Sag Harbor Cinema

90 Main Street,
Sag Harbor, NY 11963

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NYer
NYer on June 17, 2018 at 12:46 pm

Newsday June 16, 2018

By Jean-Paul Salamanca

A groundbreaking for the new Sag Harbor Cinema was met with applause and hope Saturday.

The theater is expected to be rebuilt by next year, according to Nick Gazzolo, president of local nonprofit The Sag Harbor Partnership, which purchased the cinema.

The new theater will have three screens, a screening room, and a reception area and terrace, according to partnership members.

“It’s going to look the same from the outside and have the old sign and have the old feel to it, but it’s going to be state of the art,” Gazzolo said.

robboehm
robboehm on March 29, 2018 at 2:24 pm

The village planning board has approved a proposal for the rebuilding of the theater with a projected cost of $6 million. A public hearing will be held on April 12th. Under the plan the facade of the old theater will be replicated using the refurbished neon sign. The auditorium will be split in two with seating of 200 and 100. Additional footage will be added to the second and third floors. The second floor will be the home to a 49 seat screening/class room. A grand staircase will connect the floors and there will be a ground floor cafe.

The non-profit Harbor Partnership purchased the building for $8 million earlier this year.

Ken Roe
Ken Roe on December 14, 2017 at 6:30 am

As we approach the first anniversary of the disasterous fire which occured on December 16, 2016, I would like to give you details of a wonderful book which has been published in 2017:

“Sag Harbor:100 Years of Film in the Village” by Annette Hinkle. Published by East End Press and available from Amazon for $35.00

With 128 pages and hundreds of photographs (many in color), the book charts the history of the theatre and others in the town, right up to that fateful night. It is a ‘must’ for any collector of cinema buildings books.

robboehm
robboehm on May 18, 2017 at 5:03 pm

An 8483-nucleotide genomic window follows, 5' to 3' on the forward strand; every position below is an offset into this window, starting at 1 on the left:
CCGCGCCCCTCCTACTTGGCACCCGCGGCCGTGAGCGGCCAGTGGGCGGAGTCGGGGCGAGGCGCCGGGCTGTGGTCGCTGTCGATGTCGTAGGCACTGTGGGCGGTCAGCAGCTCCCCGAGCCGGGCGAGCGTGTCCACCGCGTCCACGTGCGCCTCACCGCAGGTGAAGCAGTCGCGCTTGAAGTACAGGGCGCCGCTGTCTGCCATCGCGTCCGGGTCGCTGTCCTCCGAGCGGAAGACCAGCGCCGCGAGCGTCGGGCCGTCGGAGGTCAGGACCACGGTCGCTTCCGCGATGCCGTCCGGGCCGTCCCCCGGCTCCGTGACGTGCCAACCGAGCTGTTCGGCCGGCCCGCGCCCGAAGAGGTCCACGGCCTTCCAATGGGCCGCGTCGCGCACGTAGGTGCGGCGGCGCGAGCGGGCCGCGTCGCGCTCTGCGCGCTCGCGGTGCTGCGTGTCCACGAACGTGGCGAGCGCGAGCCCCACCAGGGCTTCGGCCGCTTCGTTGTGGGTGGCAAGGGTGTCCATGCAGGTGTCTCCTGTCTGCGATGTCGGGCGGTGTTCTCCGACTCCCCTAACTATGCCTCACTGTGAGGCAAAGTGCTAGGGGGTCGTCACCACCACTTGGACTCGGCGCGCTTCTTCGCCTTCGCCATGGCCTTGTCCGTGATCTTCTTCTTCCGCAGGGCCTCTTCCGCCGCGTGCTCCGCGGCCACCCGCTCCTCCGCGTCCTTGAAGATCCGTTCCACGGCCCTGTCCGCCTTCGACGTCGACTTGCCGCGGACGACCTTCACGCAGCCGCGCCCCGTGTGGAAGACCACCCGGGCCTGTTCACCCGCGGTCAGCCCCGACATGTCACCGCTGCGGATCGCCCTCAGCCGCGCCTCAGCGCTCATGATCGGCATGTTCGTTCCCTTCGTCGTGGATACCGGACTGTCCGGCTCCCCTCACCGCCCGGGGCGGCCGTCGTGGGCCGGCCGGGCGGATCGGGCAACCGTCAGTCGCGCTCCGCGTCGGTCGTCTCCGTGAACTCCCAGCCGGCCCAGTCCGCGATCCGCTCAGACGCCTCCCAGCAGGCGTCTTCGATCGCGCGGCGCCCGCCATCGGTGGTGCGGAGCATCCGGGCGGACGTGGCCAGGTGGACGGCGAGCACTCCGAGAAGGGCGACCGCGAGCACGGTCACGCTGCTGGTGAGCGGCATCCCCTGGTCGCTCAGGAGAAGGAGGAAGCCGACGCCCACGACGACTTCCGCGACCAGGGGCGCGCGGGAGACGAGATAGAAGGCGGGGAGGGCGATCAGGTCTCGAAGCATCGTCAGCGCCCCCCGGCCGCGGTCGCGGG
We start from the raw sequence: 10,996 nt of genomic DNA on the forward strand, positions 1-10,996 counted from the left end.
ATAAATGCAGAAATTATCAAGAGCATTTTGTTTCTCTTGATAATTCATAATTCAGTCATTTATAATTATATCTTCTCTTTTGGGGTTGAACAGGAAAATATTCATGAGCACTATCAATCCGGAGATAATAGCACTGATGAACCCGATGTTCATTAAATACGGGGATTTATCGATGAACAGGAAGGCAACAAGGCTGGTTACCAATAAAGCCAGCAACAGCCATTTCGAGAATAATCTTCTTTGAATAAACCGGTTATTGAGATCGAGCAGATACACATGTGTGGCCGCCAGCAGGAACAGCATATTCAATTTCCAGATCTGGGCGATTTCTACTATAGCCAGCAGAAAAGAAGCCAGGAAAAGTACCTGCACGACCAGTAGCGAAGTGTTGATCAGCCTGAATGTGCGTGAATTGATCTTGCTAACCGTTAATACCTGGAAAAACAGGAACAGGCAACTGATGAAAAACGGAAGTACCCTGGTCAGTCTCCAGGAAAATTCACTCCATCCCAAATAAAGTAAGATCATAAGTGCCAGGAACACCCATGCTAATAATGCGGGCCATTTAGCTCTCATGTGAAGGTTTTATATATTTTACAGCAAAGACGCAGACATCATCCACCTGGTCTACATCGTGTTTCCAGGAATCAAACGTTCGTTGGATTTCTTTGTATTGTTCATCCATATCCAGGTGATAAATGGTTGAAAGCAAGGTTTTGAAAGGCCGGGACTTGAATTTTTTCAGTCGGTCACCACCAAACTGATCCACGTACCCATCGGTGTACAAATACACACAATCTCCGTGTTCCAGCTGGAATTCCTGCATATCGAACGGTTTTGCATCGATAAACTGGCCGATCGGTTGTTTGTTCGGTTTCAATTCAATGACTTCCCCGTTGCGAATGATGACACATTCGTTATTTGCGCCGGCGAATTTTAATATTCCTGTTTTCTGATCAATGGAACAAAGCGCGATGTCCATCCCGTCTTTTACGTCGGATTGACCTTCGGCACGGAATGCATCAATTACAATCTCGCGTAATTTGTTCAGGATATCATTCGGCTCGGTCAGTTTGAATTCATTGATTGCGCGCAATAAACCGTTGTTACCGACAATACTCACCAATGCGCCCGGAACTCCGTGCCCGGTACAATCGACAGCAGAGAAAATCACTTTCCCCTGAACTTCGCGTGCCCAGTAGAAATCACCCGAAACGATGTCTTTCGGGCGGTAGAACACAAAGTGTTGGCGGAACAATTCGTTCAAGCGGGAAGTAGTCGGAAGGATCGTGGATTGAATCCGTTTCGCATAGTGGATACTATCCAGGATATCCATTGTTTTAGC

The May 18, 2017 Newsday reports that Billy Joel has contributed $500,000 to the rebuilding project which entitles him to naming rights of the theater’s popcorn stand.

This pushes fund raising efforts to $2.25 million. The Sag Harbor Partnership signed an agreement on April 6 to buy the property from the owner at an asking price of 8 Million but they must have 75% of this pledged by July 1st. (Originally the quoted asking price before the fire was $18 million.)They also hope to raise an additional $5 million to rebuild the iconic facade, upgrade the sound and projection in the main theater and add two smaller screening rooms.

Curtis Cooper
Curtis Cooper on December 26, 2016 at 11:58 am

And another local piece:

http://patch.com/new-york/southampton/despite-demolition-lobby-sag-harbor-cinemas-seating-interior-remains

robboehm
robboehm on December 21, 2016 at 12:24 pm

Stories are conflicting about the auditorium itself. Time will tell.

DavidZornig
DavidZornig on December 21, 2016 at 11:20 am

FYI, another local piece.

http://www.27east.com/news/article.cfm/Sag-Harbor/505536/Sign-For-Historical-Sag-Harbor-Cinema-Is-Saved-By-Serendipity

robboehm
robboehm on December 19, 2016 at 2:52 pm

I wouldn’t think that moviebuff. The roof collapsed and they put tons of water on it. From the accounts I read the place was a total loss except for the signage. Also, from accounts I read previously there was a small balcony. After the demo of the facade there is no signs of that.

moviebuff82
moviebuff82 on December 19, 2016 at 2:42 pm

thankfully the theater interior didn’t suffer any major damage just the exterior.

robboehm
robboehm on December 17, 2016 at 10:56 am

The reality is the signage is a reproduction of the original. A decade or so the sign was replaced. I seem to recall the cost at around $22,000.

DavidZornig
DavidZornig on December 17, 2016 at 10:25 am

Demolition video and saving of the sign.

http://www.27east.com/news/article.cfm/General-Interest-Southampton/505412/Officials-Sag-Harbor-Cinema-To-Be-Demolished-By-Saturday

robboehm
robboehm on December 16, 2016 at 7:34 pm

Uploaded fire aftermath photo from Newsday.com.

robboehm
robboehm on December 16, 2016 at 7:10 pm